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A new report published by the Royal Academy of Engineering makes recommendations for a new approach that could enhance the resilience of UK infrastructure, communities, and organizations. Entitled ‘Critical capabilities: strengthening UK resilience’ the report recommends that taking an ‘engineering perspective’ could help the UK to build a more resilient future.

Engineers are trained to make things work better says the report. They see emergency response and planning as a series of interdependent and interconnected systems of capabilities. An effective response to an emergency or crisis is one that can rapidly call on the right capabilities to deliver the most effective response at the required pace.

The report describes this in terms of ‘critical capabilities’ and focuses on the actions needed to identify and build these critical capabilities ready for future emergencies.

The critical capabilities are divided into six interdependent groups: research and innovation; national assets; industrial capability; skills and labour; resources; and networks and coordination capability. Networks and coordination are essential as the bridging capability that brings the others together to understand the issue and accelerate solutions.

For national emergencies, the usually well-networked elements of the public sector and emergency services, though vital, are not sufficient and the emergency response will also need to draw on organizations, people and resources in the private and third sectors. Taking a systems view of the capabilities available in the UK could help anticipate which organizations would be relevant to different kinds of emergency responses and identify crucial connections and weaknesses ahead of time.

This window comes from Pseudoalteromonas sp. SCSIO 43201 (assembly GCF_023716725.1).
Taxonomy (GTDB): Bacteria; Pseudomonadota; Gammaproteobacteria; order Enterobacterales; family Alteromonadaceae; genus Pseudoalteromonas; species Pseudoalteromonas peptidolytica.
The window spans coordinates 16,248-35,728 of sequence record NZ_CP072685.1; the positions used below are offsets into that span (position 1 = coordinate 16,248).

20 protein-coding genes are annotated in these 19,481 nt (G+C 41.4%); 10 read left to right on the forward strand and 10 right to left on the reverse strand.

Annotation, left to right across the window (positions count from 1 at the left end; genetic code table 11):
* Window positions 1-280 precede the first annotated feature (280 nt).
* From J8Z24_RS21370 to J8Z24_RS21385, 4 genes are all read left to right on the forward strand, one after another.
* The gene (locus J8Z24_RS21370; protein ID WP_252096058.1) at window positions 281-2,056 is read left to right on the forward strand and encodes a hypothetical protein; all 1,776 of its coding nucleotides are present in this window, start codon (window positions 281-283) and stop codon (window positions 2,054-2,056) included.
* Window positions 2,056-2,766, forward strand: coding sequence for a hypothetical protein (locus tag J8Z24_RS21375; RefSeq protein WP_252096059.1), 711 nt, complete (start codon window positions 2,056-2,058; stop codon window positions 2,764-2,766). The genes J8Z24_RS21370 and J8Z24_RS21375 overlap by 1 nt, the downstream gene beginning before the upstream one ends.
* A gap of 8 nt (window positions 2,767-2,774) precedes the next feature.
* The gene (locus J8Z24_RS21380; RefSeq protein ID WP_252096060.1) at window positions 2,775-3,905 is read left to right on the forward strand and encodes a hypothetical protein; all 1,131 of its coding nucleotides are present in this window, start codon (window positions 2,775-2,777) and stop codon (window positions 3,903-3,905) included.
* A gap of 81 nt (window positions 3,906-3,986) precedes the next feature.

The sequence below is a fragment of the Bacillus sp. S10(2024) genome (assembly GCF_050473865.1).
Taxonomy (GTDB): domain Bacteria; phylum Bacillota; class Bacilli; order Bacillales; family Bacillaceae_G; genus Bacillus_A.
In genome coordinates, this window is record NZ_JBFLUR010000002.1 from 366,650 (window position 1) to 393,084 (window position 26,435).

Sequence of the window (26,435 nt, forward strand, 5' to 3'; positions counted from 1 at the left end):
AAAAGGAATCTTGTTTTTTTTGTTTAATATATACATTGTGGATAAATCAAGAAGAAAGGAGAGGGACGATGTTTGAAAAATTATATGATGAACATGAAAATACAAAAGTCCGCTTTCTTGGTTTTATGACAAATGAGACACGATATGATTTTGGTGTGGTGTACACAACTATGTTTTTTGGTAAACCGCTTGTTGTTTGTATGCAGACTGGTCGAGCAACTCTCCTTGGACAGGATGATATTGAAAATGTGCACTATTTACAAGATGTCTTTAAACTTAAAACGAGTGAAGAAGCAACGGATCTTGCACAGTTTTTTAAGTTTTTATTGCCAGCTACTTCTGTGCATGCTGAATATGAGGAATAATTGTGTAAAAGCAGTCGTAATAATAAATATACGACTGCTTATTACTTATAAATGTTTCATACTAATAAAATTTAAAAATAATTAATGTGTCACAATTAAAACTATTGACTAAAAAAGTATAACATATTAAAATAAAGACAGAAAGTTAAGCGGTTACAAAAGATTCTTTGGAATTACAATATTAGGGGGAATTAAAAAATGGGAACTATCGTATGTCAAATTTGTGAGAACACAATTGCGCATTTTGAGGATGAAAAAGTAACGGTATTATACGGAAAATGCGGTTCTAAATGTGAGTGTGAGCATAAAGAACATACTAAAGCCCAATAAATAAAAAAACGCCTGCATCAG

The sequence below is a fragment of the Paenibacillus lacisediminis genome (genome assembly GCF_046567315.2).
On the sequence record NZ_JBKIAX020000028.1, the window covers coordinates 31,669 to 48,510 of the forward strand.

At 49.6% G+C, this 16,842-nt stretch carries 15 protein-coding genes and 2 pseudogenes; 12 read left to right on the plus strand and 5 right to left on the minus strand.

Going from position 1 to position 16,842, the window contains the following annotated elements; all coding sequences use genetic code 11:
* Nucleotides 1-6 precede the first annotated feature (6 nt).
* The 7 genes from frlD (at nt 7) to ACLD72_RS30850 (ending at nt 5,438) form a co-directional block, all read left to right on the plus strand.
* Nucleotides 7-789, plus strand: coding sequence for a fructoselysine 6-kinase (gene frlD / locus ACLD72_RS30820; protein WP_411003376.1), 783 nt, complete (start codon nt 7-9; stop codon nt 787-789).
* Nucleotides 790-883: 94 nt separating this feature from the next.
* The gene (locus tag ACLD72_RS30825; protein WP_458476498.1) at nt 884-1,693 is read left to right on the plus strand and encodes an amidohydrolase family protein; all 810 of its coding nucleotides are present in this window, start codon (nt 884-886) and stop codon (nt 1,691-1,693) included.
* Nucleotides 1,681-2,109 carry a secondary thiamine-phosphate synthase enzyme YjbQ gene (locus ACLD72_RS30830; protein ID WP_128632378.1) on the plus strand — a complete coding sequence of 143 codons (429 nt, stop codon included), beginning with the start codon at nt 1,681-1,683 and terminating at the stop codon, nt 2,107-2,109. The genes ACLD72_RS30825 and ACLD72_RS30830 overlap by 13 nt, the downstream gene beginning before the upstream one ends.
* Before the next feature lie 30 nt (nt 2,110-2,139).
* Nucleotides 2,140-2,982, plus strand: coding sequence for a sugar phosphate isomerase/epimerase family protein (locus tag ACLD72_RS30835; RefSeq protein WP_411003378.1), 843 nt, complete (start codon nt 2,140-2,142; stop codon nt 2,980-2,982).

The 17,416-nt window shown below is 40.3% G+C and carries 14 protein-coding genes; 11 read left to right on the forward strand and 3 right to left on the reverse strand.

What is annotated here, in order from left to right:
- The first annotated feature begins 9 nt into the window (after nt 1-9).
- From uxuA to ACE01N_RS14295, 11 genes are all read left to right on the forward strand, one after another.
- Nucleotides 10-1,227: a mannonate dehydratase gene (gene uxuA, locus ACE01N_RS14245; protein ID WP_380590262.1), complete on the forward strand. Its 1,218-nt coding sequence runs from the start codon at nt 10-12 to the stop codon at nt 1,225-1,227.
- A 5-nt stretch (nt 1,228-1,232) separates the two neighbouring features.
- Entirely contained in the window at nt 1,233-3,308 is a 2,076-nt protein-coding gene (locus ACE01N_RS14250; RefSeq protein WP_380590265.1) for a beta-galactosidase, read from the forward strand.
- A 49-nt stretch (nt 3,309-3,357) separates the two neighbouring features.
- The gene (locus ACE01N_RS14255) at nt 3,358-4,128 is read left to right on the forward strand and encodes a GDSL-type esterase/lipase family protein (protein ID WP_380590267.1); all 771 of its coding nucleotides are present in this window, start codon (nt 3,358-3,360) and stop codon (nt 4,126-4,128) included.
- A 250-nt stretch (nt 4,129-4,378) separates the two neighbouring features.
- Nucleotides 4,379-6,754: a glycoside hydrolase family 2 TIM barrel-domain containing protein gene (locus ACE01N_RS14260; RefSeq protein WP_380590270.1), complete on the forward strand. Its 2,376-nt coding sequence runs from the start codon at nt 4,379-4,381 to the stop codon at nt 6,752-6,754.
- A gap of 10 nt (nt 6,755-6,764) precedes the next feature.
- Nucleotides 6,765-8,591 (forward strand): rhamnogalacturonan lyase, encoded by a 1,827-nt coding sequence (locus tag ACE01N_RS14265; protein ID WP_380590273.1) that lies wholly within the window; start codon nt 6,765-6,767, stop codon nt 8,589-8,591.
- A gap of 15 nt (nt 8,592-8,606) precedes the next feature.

The report’s recommendations include:

  • Government should embed an engineer’s ‘systems’ approach in emergency planning and preparedness, looking across the public and private sector stakeholders.
  • Government should carry out an audit to map existing public, private and third sector capabilities and convening bodies against the critical capability groups and suggests this should be led by the Cabinet Office Civil Contingencies Secretariat (CCS) in partnership with the Government Office for Science (GO-Science), devolved administrations and departmental resilience teams responsible for the risks in the National Risk Register. An aim of the audit should include developing a reporting framework to engage the private sector and build a practical mechanism to keep the audit as live as possible.
  • The CCS, in partnership with GO-Science, should work with the Royal Academy of Engineering and others to develop the critical capabilities approach into a practical tool for emergency planning, preparedness and resilience that builds on existing capabilities programmes. This should include embedding the practices for preparedness alongside current foresight and horizon scanning methods and exercises to identify and ensure that the right capabilities are in place to respond effectively and with agility to future scenarios and risks.

Read the report (PDF).

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